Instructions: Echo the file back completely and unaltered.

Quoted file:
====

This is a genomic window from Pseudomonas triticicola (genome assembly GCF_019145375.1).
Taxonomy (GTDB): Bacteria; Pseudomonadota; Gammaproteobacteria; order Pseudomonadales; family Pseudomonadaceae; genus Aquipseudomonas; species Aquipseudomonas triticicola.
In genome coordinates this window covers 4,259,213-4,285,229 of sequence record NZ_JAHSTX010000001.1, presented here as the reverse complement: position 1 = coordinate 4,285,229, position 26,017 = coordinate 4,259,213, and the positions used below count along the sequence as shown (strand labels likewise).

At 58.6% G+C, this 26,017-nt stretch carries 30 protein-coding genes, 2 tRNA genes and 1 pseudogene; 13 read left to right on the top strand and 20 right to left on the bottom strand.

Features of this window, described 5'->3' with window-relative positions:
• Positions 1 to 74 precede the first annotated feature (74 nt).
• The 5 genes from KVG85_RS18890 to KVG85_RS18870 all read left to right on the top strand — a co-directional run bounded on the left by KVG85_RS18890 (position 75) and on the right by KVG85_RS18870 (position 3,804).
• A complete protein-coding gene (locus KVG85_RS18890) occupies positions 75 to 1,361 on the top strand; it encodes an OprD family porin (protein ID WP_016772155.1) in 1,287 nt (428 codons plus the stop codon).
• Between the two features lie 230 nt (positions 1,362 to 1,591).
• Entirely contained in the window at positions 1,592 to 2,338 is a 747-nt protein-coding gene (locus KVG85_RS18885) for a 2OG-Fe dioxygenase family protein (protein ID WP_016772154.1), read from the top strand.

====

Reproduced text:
This is a genomic window from Pseudomonas triticicola (genome assembly GCF_019145375.1).
Taxonomy (GTDB): Bacteria; Pseudomonadota; Gammaproteobacteria; order Pseudomonadales; family Pseudomonadaceae; genus Aquipseudomonas; species Aquipseudomonas triticicola.
In genome coordinates this window covers 4,259,213-4,285,229 of sequence record NZ_JAHSTX010000001.1, presented here as the reverse complement: position 1 = coordinate 4,285,229, position 26,017 = coordinate 4,259,213, and the positions used below count along the sequence as shown (strand labels likewise).

At 58.6% G+C, this 26,017-nt stretch carries 30 protein-coding genes, 2 tRNA genes and 1 pseudogene; 13 read left to right on the top strand and 20 right to left on the bottom strand.

Features of this window, described 5'->3' with window-relative positions:
• Positions 1 to 74 precede the first annotated feature (74 nt).
• The 5 genes from KVG85_RS18890 to KVG85_RS18870 all read left to right on the top strand — a co-directional run bounded on the left by KVG85_RS18890 (position 75) and on the right by KVG85_RS18870 (position 3,804).
• A complete protein-coding gene (locus KVG85_RS18890) occupies positions 75 to 1,361 on the top strand; it encodes an OprD family porin (protein ID WP_016772155.1) in 1,287 nt (428 codons plus the stop codon).
• Between the two features lie 230 nt (positions 1,362 to 1,591).
• Entirely contained in the window at positions 1,592 to 2,338 is a 747-nt protein-coding gene (locus KVG85_RS18885) for a 2OG-Fe dioxygenase family protein (protein ID WP_016772154.1), read from the top strand.